WHY CONSULTING WITH AN ATTORNEY MAY BE YOUR BEST DIVORCE OPTION
How Attorneys Usually Work
Traditionally, a client retains an attorney, who then prepares all documents, goes to hearings, deals with opposing counsel, negotiates and otherwise handles all aspects of the divorce. In theory, it’s the easiest option, but given the requirements for divorce in Colorado, it quickly becomes unaffordable in all but the most amicable divorces. Why? Because parties are required to do three hearings, a mediation and retained counsel must do certain paperwork for the court. That all goes on the bill. Additionally, if parties reach an agreement much later in the process, there’s been a great deal of back and forth between counsel. The client gets billed for each phone call, email, hearing, and court document. In my experience, that means an attorney like me is wincing at the end of the month when they look at the expense involved since most clients feel the impact and even if they’re wealthy, prefer to spend their money in other ways. Often, the client often needs to put more money in retainer which is rough for the clients who hoped that the large amount they put in retainer initially, would get them through the divorce (or legal separation or Allocation of Parental Decision-making). Sure, happens for some clients and on occasion, I’ve even been able to return retainer money, but only for very amicable divorces. All too often the expense is beyond what most clients can afford.
How Legal Consulting Works
I started doing legal consulting after watching an unrepresented party have a horrendous hearing and leave the courtroom looking shocked and doubtless thinking the system wasn’t fair. Actually, it was pretty clear they didn’t understand what the hearing was about, how to prepare and what the Judge could or could not consider. It might have felt like the judge didn’t like them when really, the Judge was just very annoyed to have someone testifying and offering evidence on things that had nothing to do with the hearing and couldn’t be considered. So, they lost, and my view was that if they had spoken with an attorney for just a short time, they’d have done much better. So, I began offering free consults followed by advice, and soon after began drafting documents and at times, attending mediation or a hearing. I can do all of that as a consulting attorney as long as my fee agreement spells out what I can do, and I advise the court as to my role as a consulting attorney. That means I can do precisely what my client asks, and can afford; which may be occasional assistance or for a complex case, I may be jumping in for the big hearings and advising throughout the case. It’s my view after practicing for more than 28 years that in some cases, a client will prefer to retain me, but many other people would rather not expend money on me that they need for their lives post-divorce. I should also add that the more amicable the divorce, the less expensive and destructive; I specialize in advising on how to make that happen.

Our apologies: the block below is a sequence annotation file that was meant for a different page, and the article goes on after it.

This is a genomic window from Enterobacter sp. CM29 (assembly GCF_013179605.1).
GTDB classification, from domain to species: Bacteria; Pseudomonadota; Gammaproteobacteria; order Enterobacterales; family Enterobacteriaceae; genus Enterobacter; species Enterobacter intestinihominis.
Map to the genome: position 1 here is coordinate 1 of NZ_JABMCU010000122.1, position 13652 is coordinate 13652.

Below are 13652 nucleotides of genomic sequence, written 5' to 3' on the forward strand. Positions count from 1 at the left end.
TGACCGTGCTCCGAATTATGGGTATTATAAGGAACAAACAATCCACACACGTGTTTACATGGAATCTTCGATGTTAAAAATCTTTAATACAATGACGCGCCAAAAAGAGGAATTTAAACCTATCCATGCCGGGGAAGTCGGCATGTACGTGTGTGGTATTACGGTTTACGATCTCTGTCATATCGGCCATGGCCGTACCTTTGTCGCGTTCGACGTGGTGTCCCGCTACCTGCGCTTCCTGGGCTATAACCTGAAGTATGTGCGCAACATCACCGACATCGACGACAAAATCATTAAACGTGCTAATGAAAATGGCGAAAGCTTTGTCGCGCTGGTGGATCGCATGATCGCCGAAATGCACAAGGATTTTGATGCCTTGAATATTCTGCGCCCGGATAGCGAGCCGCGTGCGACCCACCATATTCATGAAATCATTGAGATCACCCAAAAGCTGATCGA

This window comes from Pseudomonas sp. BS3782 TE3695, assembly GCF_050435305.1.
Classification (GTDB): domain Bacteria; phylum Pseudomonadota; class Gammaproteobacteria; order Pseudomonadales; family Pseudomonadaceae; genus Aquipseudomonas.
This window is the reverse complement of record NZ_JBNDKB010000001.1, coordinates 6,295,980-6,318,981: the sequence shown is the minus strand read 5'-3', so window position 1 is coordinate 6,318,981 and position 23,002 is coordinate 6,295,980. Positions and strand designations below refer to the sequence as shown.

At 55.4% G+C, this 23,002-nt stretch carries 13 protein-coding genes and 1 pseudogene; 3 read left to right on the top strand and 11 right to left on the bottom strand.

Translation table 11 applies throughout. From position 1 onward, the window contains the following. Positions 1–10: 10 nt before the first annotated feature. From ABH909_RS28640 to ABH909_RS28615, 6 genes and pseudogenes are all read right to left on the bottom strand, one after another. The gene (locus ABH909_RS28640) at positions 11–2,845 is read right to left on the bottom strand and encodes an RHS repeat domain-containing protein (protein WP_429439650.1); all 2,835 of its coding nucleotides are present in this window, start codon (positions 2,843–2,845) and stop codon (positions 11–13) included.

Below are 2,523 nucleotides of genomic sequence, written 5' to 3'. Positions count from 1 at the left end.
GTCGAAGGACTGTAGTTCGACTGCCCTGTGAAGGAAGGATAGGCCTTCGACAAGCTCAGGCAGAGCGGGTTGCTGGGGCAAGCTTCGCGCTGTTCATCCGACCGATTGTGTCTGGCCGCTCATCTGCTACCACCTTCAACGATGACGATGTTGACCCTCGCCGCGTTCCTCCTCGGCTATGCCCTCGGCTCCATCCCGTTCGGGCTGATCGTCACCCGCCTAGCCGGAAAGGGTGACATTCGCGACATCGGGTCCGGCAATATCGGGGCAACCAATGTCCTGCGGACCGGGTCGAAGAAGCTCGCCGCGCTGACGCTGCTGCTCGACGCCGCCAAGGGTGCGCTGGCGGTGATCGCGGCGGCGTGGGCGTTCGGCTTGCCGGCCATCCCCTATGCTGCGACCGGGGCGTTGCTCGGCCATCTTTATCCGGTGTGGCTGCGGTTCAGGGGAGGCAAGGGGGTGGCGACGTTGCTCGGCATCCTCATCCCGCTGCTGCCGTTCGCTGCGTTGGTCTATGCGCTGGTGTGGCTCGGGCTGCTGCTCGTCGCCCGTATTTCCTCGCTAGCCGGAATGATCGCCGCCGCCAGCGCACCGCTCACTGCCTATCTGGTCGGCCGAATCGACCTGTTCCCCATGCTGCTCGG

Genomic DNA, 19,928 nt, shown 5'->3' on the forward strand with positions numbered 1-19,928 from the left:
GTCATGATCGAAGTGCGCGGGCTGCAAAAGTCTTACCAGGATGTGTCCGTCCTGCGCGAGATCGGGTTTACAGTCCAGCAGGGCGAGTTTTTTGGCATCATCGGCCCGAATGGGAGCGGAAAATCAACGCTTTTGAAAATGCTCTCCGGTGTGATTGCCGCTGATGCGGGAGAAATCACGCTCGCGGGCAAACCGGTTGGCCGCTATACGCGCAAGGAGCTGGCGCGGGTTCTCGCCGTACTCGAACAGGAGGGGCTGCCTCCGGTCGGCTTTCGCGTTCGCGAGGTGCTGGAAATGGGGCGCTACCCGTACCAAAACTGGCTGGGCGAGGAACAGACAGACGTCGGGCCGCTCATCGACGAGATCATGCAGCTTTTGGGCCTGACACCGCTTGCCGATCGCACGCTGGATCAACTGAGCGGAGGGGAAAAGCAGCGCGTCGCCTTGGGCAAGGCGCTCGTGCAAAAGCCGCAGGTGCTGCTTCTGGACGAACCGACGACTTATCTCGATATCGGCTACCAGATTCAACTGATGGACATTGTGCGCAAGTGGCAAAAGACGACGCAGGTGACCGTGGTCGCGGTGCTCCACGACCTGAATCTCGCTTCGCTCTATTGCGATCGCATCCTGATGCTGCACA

Free Consult and Review of your Case
If you need legal help, email me at email@example.com for a free consult and we can review what might work best for you. The first half hour is free to answer your questions and review how I work, if you want time beyond that I bill my hourly rate and at times, do sliding scale or pro bono. Given the volume of consults, I can only do a limited amount of pro bono.